Martin Sablik, ’56, on November 22, 1963

The author in high school

Where was I on the afternoon of November 22, 1963? Well, I was alive and a graduate student in physics at the University of Kentucky in Lexington, KY. I had gone home for lunch at noontime. I walked home and it was 20-25 minutes away from the classroom building.

No one else was home, so after fixing myself a quick lunch, I plopped down on my bed and continued reading the book, “Alas, Babylon.” The book focused on a family that lived in a town a little south of Gainesville, FL but north of Orlando. In the book a nuclear war started and ended in very fast fashion with A-bombs from Russia dropped on the SAC bases in Orlando, Jacksonville, Tampa, and a base just a little south and a little west of Miami. There were other bases across the country that were destroyed as well.   The rest of the book focused on the aftermath. It was quite interesting and I read through the book enrapt in the story. [sic]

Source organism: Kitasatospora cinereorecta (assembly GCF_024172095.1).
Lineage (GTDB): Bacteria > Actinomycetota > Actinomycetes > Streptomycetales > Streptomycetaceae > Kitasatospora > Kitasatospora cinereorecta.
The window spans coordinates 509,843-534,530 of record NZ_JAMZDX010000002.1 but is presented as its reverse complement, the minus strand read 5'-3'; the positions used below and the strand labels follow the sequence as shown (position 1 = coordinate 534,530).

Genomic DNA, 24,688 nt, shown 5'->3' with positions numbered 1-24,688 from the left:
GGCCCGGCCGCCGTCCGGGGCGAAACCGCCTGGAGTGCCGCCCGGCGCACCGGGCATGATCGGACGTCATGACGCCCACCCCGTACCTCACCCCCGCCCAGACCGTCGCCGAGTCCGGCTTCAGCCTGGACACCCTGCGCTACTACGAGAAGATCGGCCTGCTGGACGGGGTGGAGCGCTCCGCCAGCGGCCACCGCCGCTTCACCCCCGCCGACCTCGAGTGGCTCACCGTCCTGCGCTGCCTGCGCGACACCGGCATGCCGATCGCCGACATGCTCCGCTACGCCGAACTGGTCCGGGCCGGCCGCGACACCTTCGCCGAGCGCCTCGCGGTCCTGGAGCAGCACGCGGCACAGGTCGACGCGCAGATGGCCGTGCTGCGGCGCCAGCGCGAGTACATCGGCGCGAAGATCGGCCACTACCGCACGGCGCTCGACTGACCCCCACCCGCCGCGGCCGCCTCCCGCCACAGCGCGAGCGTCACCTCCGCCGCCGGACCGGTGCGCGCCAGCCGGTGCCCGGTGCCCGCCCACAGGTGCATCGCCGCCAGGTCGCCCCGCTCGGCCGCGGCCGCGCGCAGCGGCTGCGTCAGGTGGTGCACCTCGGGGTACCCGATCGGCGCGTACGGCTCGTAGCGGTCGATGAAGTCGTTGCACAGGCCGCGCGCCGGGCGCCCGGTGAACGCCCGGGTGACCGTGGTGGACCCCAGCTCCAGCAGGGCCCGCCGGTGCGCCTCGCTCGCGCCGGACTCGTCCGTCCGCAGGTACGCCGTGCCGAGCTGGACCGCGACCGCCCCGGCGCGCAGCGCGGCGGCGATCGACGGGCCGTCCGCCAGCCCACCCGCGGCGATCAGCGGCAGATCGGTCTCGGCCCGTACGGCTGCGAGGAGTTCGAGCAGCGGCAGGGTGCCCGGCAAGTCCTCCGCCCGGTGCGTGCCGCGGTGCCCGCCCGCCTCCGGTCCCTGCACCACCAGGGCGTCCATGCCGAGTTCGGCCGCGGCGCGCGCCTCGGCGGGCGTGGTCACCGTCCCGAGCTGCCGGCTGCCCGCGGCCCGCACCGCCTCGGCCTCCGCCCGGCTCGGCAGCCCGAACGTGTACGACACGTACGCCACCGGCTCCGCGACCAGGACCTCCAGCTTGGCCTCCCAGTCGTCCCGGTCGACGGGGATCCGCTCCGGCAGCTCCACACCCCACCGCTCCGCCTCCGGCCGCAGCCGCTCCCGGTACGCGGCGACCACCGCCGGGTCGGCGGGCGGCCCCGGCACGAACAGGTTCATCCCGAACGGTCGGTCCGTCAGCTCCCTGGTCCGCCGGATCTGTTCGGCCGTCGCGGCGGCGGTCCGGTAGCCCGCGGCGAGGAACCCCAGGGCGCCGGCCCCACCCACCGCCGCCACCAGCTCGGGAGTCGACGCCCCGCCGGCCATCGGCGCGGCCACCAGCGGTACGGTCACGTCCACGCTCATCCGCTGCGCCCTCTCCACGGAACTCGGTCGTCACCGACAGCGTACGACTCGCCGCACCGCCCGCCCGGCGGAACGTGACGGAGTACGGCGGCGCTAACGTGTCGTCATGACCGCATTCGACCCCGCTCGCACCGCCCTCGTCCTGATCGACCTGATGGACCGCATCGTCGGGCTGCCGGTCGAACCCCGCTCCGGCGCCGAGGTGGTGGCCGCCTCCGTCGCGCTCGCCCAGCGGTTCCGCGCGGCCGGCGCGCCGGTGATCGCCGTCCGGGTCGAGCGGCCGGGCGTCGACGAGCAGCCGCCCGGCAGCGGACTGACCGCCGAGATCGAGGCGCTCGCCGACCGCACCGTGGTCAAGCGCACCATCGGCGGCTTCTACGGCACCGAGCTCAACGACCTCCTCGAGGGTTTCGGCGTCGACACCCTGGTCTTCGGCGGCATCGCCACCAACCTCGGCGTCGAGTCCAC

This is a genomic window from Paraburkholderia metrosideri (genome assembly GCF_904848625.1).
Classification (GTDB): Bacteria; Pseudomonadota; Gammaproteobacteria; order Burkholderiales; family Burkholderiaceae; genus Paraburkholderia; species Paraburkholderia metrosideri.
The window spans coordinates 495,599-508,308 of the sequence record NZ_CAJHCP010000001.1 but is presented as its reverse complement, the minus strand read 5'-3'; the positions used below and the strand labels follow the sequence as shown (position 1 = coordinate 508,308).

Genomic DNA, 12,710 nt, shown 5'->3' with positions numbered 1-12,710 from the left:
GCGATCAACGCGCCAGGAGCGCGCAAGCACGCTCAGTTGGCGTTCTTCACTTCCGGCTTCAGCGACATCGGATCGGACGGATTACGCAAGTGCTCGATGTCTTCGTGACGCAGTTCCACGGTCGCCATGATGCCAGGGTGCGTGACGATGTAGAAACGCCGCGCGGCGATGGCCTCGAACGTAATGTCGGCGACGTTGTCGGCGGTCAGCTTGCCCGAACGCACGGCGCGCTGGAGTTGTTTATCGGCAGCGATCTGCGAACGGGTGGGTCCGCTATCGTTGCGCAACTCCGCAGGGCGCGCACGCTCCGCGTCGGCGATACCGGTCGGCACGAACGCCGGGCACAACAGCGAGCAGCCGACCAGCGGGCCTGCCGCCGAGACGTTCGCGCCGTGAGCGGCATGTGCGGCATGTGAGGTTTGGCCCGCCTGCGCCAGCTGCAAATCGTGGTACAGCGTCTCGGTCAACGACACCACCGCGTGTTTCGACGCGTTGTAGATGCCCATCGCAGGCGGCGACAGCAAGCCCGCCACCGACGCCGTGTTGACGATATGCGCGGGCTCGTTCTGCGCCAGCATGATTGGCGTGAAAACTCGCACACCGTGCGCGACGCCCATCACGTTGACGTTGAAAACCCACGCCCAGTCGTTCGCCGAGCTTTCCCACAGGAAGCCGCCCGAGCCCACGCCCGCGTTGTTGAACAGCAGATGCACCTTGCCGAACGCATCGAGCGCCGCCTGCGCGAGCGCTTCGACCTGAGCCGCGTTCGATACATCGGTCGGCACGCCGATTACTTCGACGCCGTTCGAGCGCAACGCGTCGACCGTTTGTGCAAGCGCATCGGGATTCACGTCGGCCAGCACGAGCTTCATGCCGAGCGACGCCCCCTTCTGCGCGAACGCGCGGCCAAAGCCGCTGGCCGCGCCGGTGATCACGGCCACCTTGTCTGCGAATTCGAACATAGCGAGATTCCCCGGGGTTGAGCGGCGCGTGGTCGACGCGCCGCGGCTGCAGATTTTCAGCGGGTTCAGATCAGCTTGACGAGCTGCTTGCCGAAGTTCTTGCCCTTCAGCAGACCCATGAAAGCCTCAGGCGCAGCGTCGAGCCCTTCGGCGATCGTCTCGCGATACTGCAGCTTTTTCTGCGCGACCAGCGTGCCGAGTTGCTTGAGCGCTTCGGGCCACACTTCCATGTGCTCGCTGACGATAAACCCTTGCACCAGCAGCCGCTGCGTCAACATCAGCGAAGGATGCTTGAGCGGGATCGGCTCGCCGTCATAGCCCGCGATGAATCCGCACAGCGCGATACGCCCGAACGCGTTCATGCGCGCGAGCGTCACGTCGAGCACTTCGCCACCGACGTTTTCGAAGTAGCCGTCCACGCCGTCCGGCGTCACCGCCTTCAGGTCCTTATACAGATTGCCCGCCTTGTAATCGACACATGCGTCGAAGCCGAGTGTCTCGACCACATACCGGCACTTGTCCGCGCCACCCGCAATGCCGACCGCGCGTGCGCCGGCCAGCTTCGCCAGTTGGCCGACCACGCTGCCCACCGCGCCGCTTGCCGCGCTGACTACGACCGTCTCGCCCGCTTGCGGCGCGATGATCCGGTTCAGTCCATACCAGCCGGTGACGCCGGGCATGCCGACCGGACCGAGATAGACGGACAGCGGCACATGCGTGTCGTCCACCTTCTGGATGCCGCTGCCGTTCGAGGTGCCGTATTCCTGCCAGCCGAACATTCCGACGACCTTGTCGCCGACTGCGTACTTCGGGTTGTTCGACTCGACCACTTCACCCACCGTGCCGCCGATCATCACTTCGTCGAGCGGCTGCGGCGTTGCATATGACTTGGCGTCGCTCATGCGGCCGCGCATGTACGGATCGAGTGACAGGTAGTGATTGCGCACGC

I sat there, but my mind was jumbled and I was devastated.

About 3:30pm I started for the Physics Dept. again so as to attend a colloquium. When I got there, I was puzzled. The radio was on, and many people were listening to it. I learned that Kennedy had been shot, and now the radio was recounting the arrest of Lee Harvey Oswald. Just then, it was time for the colloquium to start up, and the speaker, who was from out of town, started giving his talk. Well, I sat there, but my mind was jumbled and I was devastated. I sat for an hour, but I don’t think I heard a word of what was said in the talk, and I wonder how many others in the audience were responding in the same way that I did. I was glad the talk was over when it ended. Though the speaker was from out of town, I wondered if others in the audience felt as I did, which was that the talk should have been canceled.

Martin Sablik, ’56, in September 2013 in Hungary at the Soft Magnetic Materials Conference in Budapest